Mass protests bring down Bulgarian government

By Anna Rombach
23 February 2013

On Wednesday, Bulgarian Prime Minister Boiko Borisov announced his government’s resignation. He was responding to ongoing protests that began at the beginning of the month over skyrocketing electricity costs.

On Thursday, parliament accepted the resignation by 209 votes to 5. Borisov led a minority government of the Citizens for the European Development of Bulgaria (GERB) party. Since all the major parties opposed the formation of a new government, fresh elections are expected in April. Until then, the country will probably be led by a technocratic government. The election had been scheduled for July.

In the days before the government resigned, protests against its brutal social policies were escalating. What began at the start of the month with a few hundred protesters opposing high electricity prices developed into a mass social movement supported by hundreds of thousands of workers in over 30 cities. There were repeated attacks on the offices of the energy companies.

The protests are no longer limited to high electricity prices. Demonstrators demanded the resignation of the government and the nationalization of the energy companies, and some called for citizens’ control over agencies and corporations as well as the election of a constituent assembly. Protesters in Plovdiv carried a banner with pictures of the leaders of all the political parties and the slogan, “You must pay the bill.”

The GERB government responded to the protests with extreme brutality. Protesters were bludgeoned and water cannons were used. On Tuesday alone, at least 14 protesters were injured; 11 of them had to be hospitalized.

The protests were a fundamental social rebellion. Bulgaria is the poorest country in the EU, with an official monthly average wage of €350. Unemployment has risen to over 12 percent. According to the charity Caritas, 40 percent of the country’s children do not have enough to eat.

Bulgarian governments of various parties have implemented austerity programmes over the last 10 years. Almost all state enterprises have been privatized, labor rights attacked and wages cut. All this has taken place under the aegis of the International Monetary Fund (IMF) and the European Union, transforming Bulgaria into a haven for foreign investors.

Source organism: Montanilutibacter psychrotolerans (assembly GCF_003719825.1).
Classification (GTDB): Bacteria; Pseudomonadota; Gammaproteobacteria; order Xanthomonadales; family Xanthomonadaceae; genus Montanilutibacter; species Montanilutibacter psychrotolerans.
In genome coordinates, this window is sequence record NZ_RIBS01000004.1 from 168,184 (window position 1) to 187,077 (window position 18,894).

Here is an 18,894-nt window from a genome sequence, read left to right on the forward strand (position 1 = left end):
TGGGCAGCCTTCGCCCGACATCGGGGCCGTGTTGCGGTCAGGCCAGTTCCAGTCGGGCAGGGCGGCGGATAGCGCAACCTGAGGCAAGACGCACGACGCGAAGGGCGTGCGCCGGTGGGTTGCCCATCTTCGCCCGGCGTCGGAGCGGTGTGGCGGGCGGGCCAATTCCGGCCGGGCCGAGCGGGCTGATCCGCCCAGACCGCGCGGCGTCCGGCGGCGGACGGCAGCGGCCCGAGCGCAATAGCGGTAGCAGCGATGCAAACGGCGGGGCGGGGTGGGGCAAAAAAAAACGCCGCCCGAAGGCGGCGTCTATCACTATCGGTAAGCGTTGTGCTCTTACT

The government resignation is an attempt by the Bulgarian ruling elite and the European Union to bring the situation under control and bring the Bulgarian Socialist Party (BSP), the largest opposition party, into government. This is why Borisov—who claims he wanted to fight “to the bitter end”—was forced to resign.

Numerous previous attempts by the government to bring the protests under control failed. Last week, the prime minister replaced the head of the energy control authority Angel Semerdchiew with Juliana Ivanova, who announced the setting up of a commission to monitor the energy companies and reduce electricity prices. She was forced to resign after only four days when it was revealed that she had traded illegally in tobacco.

Last Monday, Borisov dismissed his unpopular finance minister, Simon Djankov. Djankov, a former manager of the World Bank, was largely responsible for the austerity measures. He was the cabinet member with the lowest approval rating, 11 percent.

Immediately after Djankov’s dismissal, Borisov promised to distribute a multi-million-dollar subsidy to Bulgarian grain producers, which the finance minister had withheld. He also promised an 8 percent reduction in electricity prices and the withdrawal of the license for Czech power company CEZ.

Bulgaria’s trade unions also tried to suppress the protests and rescue the government. The chair of the successor organization to the Stalinist KNSB union, Plamen Dimitrov, jumped to the aid of the regime even as protesters on the streets demanded the resignation of the government. He proposed the formation of a joint committee of trade unions, regulatory authorities and business representatives, headed by Prime Minister Borisov, to resolve the social conflict.

After these attempts failed and the mass protests continued, the opposition tried to present fresh elections as a solution and thus place themselves in the running. Last Sunday, the BSP, which had hitherto played no role in the protests, published a statement by party leader Sergei Stanishev in which he blamed the “inadequacies and incapacity of the government” for the situation.

His party colleague Georgi Parvanov, who was Bulgarian president from 2002 to 2012, said that he had expected Borisov’s resignation, as this was the only possible step to end the protests. He pleaded for the convening of a National Security Council chaired by President Rossen Plevneliev (GERB), with representation from all ministers responsible for security matters.

The BSP is the author of the cuts and privatization policies. From 2004 to 2009, when it was involved in government, it led the country into the EU and implemented corresponding social attacks. As a result, it obtained its historically lowest vote (18 percent) in the 2009 elections and gave way to the GERB government. The party is still deeply discredited.

For this reason, workers’ protests have been increasingly directed against the entire political establishment. The next mass demonstration has been announced for Sunday.